Aftershock: The pervasive effects of tariff hikes

The report, commissioned by ICC, as part of the ICC World Trade Agenda – an initiative in partnership with Qatar Chamber of Commerce and Industry – outlines 10 possible effects of a return to the destructive, broad-based tariff increases of the 1930s that have become a genuine possibility in light of recent tit-for-tat hikes by some leading economies.

After half a century of falling import tariffs, a profound shift is under way. Recent tit-for-tat actions by the US, China and others mean that a return to the destructive broad-based tariff increases of the 1930s is a genuine possibility. Critics of free trade are right to assert that trade liberalisation has had some negative consequences. But tariffs will not address these issues. Rather they will have diverse negative effects that will swamp any limited positive impact. Commissioned by ICC and the Qatar Chamber for the ICC World Trade Agenda initiative, this report examines 10 areas where these negative effects could be felt:

  • Inflation: Tariff increases will likely cause an uptick in inflation in the US, particularly if the dollar weakens. The UK appears even more vulnerable to an inflation spike.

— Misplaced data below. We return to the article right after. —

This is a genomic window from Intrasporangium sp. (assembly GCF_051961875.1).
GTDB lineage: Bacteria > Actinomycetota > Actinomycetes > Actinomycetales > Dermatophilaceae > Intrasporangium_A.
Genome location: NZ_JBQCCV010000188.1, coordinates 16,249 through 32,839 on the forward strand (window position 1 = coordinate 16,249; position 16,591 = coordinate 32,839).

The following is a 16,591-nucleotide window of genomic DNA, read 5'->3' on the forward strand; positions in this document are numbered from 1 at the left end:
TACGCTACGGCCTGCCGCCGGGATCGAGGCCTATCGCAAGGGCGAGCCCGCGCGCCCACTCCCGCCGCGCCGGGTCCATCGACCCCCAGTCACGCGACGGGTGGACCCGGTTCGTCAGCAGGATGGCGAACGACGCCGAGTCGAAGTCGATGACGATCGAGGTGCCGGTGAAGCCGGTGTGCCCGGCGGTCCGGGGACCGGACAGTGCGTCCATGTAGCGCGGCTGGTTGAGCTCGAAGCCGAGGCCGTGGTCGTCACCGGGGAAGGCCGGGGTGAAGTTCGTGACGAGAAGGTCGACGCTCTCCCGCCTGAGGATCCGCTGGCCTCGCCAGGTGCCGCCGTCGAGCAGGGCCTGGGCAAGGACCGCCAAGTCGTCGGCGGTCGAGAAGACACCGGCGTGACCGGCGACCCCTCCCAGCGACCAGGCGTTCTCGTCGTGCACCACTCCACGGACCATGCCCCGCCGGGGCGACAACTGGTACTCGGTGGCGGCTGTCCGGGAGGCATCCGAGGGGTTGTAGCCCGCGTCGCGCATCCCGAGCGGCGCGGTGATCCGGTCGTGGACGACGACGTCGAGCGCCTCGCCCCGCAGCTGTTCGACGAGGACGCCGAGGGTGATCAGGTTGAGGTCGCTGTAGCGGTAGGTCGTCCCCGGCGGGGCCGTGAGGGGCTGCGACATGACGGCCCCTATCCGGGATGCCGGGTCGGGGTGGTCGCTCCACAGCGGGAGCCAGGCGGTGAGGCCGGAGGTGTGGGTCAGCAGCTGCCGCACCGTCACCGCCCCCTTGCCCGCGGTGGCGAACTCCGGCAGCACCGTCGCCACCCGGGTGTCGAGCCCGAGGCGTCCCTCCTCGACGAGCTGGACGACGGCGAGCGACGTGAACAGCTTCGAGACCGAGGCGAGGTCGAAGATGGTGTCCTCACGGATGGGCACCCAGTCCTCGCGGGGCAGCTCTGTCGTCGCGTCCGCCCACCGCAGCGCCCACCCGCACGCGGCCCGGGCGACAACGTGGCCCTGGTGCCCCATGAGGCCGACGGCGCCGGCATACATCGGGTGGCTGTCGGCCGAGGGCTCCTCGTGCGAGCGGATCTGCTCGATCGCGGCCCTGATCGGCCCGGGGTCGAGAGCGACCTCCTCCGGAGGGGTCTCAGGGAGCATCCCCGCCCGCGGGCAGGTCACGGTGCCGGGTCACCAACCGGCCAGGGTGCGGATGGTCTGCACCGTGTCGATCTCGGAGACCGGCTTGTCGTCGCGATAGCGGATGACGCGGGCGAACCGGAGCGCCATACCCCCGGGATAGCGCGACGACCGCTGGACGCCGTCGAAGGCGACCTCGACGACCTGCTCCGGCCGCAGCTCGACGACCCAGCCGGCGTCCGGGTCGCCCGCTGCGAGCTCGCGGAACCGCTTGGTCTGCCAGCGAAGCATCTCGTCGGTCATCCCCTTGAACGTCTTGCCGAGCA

• Supply chains: Tariffs are unlikely to lead to major new “reshoring” of production back to the US. Some companies will shift production from China to neighbouring countries, but this is a more costly and complex process than many imagine.
  • Export growth: Retaliation from other countries means that import tariffs will act as a “tax on exports”. Export-focused sectors like the UK automotive industry are at risk.
  • Productivity and rent-seeking: Tariff hikes will channel resources towards import-competing firms and shield them from competition, weakening productivity growth.
  • Economic growth: Tariff increases hurt economic growth, although the timing and scale of these negative effects will depend on a variety of factors.
  • Poverty: Tariff increases are likely to disproportionately hurt poorer households through their effects on inflation and/or employment.
  • Inequality: Tariff increases may have a certain equalising effect if they disproportionately affect output in high-value-added sectors and facilitate the expansion of low-value-added sectors, as is expected with Brexit. However, any boost in inequality would come as a result of a decrease in overall output and growth.
  • Health: While not the focus of recent tariff increases, tariffs levied on health products can cost lives, particularly if developing countries implement them (for instance, as several already do on mosquito nets).
  • Environment: The EU’s experience of levying tariffs on Chinese solar panels demonstrates that such moves can hurt environmental goals—an effect that the US is now likely to experience.
  • Politics: Recent tariff increases are a response to the political polarisation caused by trade liberalisation.
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